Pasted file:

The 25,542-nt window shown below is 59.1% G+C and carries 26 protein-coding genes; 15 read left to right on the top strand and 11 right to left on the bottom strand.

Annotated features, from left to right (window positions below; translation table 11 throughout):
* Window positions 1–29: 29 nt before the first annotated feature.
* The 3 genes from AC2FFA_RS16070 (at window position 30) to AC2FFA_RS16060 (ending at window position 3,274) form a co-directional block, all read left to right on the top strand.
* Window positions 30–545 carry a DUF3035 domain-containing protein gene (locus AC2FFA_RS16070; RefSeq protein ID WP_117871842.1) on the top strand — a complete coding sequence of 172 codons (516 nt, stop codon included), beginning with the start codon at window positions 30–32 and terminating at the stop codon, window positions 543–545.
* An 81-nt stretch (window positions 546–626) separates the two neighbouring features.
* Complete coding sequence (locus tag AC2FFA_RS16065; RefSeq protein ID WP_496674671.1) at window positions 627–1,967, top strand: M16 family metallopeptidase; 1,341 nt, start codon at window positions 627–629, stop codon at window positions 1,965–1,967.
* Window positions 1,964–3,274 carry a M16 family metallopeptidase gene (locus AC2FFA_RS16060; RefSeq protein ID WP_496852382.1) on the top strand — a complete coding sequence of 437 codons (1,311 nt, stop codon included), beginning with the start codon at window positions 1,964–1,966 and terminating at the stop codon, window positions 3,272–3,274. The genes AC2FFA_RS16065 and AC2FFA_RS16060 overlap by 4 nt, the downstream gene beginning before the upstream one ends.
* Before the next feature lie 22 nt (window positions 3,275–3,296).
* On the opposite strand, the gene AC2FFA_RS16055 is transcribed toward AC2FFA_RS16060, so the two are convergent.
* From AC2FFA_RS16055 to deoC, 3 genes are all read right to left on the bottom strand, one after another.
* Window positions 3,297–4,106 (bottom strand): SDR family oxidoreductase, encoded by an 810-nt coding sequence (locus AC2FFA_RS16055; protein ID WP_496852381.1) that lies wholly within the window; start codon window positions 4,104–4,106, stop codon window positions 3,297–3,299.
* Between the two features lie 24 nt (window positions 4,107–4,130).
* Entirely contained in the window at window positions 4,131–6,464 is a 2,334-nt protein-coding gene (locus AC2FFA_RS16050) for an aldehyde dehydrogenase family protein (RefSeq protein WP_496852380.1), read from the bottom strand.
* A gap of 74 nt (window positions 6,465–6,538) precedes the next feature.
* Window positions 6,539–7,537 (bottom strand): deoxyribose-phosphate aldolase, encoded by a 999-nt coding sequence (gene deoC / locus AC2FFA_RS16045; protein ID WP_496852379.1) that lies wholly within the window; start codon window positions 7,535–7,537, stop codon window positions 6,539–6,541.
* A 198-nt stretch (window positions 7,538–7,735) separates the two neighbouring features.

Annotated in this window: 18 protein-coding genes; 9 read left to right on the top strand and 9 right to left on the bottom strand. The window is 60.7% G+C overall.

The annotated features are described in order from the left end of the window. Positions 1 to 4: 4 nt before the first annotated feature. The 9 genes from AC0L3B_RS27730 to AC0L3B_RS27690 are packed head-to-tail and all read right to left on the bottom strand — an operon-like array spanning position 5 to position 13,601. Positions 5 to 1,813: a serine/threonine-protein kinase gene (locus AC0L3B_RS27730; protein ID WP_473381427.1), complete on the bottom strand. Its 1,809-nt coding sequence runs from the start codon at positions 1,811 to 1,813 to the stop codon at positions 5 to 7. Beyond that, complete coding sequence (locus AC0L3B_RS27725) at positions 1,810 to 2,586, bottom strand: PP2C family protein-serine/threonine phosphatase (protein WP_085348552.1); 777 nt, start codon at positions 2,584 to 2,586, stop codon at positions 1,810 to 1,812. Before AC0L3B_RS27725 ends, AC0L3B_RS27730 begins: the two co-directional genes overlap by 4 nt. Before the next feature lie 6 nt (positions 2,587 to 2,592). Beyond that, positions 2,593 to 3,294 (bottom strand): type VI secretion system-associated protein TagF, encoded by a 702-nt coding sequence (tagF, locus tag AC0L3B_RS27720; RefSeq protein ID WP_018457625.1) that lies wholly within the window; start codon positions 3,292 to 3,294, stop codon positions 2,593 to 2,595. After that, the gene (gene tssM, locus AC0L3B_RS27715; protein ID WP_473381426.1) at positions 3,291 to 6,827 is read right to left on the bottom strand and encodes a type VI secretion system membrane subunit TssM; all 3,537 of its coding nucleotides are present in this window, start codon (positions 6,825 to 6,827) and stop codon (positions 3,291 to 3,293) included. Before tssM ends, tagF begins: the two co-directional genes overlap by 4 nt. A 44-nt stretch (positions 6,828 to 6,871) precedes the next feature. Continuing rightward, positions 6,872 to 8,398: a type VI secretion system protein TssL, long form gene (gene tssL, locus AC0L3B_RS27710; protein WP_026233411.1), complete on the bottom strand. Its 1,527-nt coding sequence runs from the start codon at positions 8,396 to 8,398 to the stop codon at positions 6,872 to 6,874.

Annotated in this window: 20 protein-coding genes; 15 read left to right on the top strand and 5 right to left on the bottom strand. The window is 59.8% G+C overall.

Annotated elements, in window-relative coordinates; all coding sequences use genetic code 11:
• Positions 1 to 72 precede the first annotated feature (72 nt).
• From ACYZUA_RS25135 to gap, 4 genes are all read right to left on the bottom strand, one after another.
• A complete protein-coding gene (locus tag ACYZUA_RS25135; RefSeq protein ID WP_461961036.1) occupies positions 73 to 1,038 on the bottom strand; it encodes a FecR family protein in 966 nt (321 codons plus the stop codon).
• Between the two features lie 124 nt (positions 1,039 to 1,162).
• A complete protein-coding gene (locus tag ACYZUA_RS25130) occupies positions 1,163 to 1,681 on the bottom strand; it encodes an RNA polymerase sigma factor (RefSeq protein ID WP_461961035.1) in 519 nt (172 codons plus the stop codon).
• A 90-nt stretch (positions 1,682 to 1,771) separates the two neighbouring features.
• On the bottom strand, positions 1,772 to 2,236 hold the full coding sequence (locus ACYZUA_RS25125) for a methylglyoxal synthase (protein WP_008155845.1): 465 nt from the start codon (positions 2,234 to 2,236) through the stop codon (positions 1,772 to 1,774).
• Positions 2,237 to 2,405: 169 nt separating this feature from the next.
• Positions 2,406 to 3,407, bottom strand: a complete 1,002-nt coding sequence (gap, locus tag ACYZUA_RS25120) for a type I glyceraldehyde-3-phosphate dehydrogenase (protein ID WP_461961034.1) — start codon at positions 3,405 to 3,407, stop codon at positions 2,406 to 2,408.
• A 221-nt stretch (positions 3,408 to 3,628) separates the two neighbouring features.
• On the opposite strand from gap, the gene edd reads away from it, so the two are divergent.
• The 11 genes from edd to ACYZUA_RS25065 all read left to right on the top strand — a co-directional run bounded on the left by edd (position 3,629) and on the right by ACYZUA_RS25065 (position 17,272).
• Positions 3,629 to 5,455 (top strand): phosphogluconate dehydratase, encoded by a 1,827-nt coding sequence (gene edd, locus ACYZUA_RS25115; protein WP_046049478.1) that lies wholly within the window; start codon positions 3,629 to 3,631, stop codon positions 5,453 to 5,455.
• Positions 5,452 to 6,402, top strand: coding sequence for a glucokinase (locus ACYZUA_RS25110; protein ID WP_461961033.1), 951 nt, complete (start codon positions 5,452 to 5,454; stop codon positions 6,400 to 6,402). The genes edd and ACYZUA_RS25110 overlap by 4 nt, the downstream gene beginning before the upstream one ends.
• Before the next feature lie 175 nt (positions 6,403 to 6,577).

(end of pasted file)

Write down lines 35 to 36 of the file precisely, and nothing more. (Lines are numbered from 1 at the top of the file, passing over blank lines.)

• Positions 5,452 to 6,402, top strand: coding sequence for a glucokinase (locus ACYZUA_RS25110; protein ID WP_461961033.1), 951 nt, complete (start codon positions 5,452 to 5,454; stop codon positions 6,400 to 6,402). The genes edd and ACYZUA_RS25110 overlap by 4 nt, the downstream gene beginning before the upstream one ends.
• Before the next feature lie 175 nt (positions 6,403 to 6,577).